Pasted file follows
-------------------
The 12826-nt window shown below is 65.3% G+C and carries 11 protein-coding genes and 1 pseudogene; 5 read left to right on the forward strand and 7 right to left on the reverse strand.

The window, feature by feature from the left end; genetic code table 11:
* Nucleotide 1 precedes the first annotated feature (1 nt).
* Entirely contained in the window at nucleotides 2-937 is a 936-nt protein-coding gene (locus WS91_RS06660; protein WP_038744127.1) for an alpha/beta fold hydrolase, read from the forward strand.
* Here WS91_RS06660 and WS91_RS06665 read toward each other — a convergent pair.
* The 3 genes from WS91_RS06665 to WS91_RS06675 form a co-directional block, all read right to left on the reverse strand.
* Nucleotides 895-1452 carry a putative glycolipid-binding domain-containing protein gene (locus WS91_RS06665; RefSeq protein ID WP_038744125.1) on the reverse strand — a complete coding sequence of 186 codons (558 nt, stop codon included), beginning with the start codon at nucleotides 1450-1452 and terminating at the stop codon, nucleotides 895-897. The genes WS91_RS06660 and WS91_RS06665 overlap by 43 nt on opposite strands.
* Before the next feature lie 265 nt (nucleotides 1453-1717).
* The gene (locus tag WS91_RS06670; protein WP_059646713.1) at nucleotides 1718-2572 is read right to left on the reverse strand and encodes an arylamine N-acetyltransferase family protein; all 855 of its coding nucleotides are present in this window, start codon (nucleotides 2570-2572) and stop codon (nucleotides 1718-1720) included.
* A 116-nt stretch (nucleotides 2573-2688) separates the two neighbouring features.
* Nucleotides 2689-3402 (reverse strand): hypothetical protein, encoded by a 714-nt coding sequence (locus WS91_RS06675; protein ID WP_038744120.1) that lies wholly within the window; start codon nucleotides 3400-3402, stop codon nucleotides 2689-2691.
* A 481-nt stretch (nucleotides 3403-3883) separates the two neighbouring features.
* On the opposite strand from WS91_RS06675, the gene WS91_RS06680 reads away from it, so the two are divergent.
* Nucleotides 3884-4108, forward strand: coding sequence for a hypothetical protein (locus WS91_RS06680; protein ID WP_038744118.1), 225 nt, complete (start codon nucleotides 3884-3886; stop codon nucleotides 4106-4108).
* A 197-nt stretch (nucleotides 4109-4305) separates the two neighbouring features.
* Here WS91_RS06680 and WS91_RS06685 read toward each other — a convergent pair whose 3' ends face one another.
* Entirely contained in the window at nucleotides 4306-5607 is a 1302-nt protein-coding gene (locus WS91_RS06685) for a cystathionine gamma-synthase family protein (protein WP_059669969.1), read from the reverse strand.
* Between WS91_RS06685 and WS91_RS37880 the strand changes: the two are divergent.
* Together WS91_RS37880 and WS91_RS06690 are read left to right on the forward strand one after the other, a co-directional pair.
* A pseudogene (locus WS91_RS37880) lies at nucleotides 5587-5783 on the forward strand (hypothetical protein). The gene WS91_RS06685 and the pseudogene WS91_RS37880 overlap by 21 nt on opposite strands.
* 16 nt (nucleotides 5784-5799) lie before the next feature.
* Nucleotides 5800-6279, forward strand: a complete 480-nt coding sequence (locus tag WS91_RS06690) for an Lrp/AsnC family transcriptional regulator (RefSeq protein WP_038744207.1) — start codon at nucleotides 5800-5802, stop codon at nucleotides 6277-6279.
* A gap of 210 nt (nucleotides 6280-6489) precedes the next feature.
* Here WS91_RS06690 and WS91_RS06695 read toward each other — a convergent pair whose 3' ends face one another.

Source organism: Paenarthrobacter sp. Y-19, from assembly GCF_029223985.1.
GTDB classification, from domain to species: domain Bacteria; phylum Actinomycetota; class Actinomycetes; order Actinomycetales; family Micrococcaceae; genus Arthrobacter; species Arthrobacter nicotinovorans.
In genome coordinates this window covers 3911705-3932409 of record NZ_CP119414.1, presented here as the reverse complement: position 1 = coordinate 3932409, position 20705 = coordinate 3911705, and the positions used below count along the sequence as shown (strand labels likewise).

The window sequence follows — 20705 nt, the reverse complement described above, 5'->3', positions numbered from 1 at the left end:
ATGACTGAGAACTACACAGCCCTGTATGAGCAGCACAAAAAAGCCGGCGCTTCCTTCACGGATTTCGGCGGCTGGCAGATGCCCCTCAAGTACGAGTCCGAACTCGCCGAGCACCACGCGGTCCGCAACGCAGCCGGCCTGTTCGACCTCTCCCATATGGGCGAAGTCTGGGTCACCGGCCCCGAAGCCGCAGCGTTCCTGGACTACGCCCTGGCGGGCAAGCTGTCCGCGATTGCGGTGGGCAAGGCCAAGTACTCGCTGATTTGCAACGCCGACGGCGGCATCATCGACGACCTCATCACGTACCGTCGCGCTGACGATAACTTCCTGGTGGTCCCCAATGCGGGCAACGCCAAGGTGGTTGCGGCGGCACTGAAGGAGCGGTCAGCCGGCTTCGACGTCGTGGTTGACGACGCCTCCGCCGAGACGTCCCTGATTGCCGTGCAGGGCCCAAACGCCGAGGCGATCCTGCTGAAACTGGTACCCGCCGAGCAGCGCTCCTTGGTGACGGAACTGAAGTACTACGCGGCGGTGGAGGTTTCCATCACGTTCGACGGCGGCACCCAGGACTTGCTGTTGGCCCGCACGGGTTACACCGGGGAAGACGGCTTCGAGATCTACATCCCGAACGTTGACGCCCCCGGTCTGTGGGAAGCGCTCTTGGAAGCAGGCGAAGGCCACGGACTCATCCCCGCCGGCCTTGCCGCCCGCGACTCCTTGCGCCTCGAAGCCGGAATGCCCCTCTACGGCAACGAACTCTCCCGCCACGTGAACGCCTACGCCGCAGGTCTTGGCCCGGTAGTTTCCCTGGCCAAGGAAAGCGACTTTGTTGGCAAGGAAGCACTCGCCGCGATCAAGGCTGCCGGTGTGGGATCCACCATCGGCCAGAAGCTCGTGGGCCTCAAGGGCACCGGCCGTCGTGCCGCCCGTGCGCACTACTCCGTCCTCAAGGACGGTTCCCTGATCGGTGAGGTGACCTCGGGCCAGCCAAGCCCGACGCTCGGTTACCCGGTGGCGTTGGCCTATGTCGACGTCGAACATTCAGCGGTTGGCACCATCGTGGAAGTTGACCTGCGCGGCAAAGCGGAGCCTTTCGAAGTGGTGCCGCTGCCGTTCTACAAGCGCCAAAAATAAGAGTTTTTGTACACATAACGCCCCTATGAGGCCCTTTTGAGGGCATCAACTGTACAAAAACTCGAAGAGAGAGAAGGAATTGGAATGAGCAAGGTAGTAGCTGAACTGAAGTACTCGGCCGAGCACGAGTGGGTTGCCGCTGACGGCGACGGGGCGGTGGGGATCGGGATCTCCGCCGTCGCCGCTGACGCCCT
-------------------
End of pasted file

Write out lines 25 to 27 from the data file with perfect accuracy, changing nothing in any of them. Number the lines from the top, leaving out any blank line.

Source organism: Paenarthrobacter sp. Y-19, from assembly GCF_029223985.1.
GTDB classification, from domain to species: domain Bacteria; phylum Actinomycetota; class Actinomycetes; order Actinomycetales; family Micrococcaceae; genus Arthrobacter; species Arthrobacter nicotinovorans.
In genome coordinates this window covers 3911705-3932409 of record NZ_CP119414.1, presented here as the reverse complement: position 1 = coordinate 3932409, position 20705 = coordinate 3911705, and the positions used below count along the sequence as shown (strand labels likewise).